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Overtraining without variety can cause health defects

Photo by Isaac Myers ’18 – Sebastien Ribakare ’18 and Cameron Carr ’19 work out in the Weight Room during lunch Wednesday, April 6.
Photo by Isaac Myers ’18 – Sebastien Ribakare ’18 and Cameron Carr ’19 work out in the Weight Room during lunch Wednesday, April 6.

By Jose Cardenas ’16

Exercise is important for the growth of students and athletes; however, too much of it can put their health at risk.

Head Athletic Trainer and Physical Education and Health Department Chair Mr. Chris White oversees the management of sports health care.

Mr. White said that in general, athletes and all students need exercise. Everyone has individual limits and specific sports that they play and he said we should embrace that.

“For athletes, the best thing about exercise is enhancing performance,” Mr. White said. “If you go out and just do a sport you need to be conditioned to perform at the highest level.”

He said it is when athletes go overboard in their training and exercise that the negative effects begin to appear. The consequences can include stress fractures, connective tissue injury, chronic tendonitis, the tightening of muscles and postural problems.

“When you see performance decrease in strength or stamina or whatever, that is when you have to take a step back,” Mr. White said. “If you are causing dysfunction because of injury, that is when you need to take a step back.”

Mr. White proposed that the simplest remedy for dysfunction and injury through overtraining is adding variety to exercise and playing multiple sports since very few athletes are not multi-sport athletes. This modification of activity is needed to maximize student health.

“The most common thing we see with chronic injury is overtraining and using the same pattern or using the same muscle group over and over and over again without mixing it up,” Mr. White said.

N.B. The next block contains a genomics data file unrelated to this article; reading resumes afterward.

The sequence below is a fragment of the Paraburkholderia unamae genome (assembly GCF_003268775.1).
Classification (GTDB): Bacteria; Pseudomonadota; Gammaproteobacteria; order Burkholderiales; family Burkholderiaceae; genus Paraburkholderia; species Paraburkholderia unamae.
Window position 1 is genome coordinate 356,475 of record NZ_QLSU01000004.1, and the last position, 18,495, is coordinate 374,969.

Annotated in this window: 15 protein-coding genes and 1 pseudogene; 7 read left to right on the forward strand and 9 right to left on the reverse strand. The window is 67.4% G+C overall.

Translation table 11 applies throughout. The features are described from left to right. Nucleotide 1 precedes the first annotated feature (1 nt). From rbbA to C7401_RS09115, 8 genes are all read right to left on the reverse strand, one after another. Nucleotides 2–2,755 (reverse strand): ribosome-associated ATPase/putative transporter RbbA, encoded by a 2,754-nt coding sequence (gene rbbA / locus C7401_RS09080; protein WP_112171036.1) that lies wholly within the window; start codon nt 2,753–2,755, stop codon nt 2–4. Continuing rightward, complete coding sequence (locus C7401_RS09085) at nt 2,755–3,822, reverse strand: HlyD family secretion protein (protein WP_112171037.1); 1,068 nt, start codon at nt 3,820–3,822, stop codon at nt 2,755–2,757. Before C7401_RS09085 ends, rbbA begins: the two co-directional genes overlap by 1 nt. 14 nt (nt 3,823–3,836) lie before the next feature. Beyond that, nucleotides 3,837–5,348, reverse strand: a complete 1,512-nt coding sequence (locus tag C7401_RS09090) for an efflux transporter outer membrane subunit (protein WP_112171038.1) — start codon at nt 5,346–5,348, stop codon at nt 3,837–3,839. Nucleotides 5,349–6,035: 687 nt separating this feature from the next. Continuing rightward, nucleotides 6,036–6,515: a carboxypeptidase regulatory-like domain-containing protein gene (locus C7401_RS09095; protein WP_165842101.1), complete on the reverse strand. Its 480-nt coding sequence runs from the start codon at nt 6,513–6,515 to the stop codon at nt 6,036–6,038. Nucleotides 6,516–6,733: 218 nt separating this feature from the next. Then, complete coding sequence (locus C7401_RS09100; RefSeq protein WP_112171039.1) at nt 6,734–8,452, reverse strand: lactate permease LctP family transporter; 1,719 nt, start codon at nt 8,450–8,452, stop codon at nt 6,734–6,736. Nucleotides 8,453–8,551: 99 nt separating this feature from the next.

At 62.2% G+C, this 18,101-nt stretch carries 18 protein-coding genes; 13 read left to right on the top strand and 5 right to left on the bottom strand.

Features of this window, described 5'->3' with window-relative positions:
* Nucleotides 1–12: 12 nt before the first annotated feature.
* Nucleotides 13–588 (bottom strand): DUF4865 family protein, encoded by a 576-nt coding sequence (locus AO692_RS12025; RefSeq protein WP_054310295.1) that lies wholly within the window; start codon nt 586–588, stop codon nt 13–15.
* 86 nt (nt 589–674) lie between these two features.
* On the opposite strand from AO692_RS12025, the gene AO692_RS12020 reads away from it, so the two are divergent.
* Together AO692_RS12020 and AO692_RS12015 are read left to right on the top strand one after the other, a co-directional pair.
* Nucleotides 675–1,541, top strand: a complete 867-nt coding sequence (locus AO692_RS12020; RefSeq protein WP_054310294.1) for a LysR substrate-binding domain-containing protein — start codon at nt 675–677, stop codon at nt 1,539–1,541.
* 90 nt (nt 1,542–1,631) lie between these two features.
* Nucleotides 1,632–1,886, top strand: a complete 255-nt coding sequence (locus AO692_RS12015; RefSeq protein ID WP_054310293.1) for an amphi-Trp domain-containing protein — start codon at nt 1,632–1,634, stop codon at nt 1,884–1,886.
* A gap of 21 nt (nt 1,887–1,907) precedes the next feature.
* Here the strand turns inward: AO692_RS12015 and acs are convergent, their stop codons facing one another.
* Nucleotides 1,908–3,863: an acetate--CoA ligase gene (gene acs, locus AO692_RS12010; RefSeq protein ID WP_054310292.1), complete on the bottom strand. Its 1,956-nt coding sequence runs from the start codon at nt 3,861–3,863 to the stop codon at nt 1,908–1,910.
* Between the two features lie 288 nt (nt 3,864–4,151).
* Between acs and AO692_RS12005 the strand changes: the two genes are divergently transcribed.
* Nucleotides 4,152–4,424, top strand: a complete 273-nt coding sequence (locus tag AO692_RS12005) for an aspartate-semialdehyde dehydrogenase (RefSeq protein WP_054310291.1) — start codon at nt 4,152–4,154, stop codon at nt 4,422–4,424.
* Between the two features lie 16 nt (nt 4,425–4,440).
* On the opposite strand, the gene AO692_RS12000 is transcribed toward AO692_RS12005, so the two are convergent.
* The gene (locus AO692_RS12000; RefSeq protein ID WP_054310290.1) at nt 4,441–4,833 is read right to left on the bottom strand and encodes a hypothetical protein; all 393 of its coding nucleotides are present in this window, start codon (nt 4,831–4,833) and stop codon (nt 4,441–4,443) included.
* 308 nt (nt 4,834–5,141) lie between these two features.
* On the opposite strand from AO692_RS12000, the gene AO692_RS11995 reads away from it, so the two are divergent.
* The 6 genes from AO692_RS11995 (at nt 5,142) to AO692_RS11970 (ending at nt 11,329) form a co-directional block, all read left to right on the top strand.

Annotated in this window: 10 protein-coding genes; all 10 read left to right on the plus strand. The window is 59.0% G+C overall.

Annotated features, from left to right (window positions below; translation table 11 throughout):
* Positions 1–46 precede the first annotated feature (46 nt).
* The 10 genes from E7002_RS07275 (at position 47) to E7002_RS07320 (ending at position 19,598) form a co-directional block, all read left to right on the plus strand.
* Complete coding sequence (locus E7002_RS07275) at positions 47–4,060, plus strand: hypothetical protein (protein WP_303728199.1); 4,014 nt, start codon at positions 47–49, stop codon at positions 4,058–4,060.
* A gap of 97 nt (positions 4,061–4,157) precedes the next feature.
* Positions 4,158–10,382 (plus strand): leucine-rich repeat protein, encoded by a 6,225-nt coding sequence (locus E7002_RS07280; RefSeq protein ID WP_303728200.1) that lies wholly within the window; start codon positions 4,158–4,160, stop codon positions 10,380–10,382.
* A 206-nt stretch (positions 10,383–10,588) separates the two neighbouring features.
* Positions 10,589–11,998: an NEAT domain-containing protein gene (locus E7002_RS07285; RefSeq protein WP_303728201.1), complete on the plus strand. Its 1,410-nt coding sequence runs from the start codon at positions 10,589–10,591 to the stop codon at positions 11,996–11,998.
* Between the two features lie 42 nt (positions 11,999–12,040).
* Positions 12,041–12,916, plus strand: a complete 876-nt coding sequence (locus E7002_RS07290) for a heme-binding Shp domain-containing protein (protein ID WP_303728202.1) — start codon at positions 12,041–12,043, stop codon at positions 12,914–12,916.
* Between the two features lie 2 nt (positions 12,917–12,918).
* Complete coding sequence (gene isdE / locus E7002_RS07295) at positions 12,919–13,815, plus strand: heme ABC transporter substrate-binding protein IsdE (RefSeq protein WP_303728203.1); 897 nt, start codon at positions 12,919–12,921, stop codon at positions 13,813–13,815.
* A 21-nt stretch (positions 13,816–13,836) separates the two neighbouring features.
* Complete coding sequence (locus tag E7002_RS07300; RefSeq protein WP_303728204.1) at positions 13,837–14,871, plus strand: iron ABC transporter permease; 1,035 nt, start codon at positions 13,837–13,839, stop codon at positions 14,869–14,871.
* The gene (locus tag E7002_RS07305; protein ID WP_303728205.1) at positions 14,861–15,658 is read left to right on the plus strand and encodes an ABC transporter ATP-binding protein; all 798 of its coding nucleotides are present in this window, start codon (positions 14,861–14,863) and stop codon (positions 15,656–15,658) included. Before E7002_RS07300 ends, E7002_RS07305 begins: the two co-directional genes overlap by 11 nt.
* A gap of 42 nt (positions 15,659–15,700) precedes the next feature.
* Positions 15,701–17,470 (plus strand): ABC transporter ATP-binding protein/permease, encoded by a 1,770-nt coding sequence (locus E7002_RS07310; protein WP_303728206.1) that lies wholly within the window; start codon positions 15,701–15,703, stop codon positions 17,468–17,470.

There are examples of multi-sport athletes at Brophy who say that they recognize the benefit of many different exercises.

Ryan Velez ’16, a football player, baseball player and former wrestler, said that not only did playing in multiple sports keep him active, but it also contributed to his whole health.

“I think variety is key because playing multiple sports helps you work different muscles and use things you might not have used before in another sport,” Velez said. “It … makes you physically and mentally better.”

Mr. Joe Denk, the strength and conditioning coach, said he also sees the benefits of diversity in workouts and works to integrate it into his classes.

“I like to fluctuate things often enough so that it gives them some variety and for the mental break it gives them,” Mr. Denk said, “It is about training the muscle imbalances that develop and giving them variety based on what they need as individuals and what they need in the sport.”

He said that thinking with your mind and thinking with your muscles should go hand-in-hand.

“What I tell them is that we need to work hard and we need to work smart,” Mr. Denk said. “Let’s work just as hard and let’s work even smarter.”

Matthew Kempton ’17, who plays both football and basketball, said that taking breaks and relaxing is one of the best things an athlete can do.

“There are some times when you overexert yourself, whether you’re going too many days straight or being at the gym too long,” Kempton said. “Too much exercise of anything is going to hurt your body … make sure to rest.”

Mr. White said the effects of too much exercise are severely debilitating to student health so working toward variety and rest must be taken into account and utilized more in all sports.

“You don’t want to overkill yourself to the point where you’re passing out or you’re about to puke,” Velez said.

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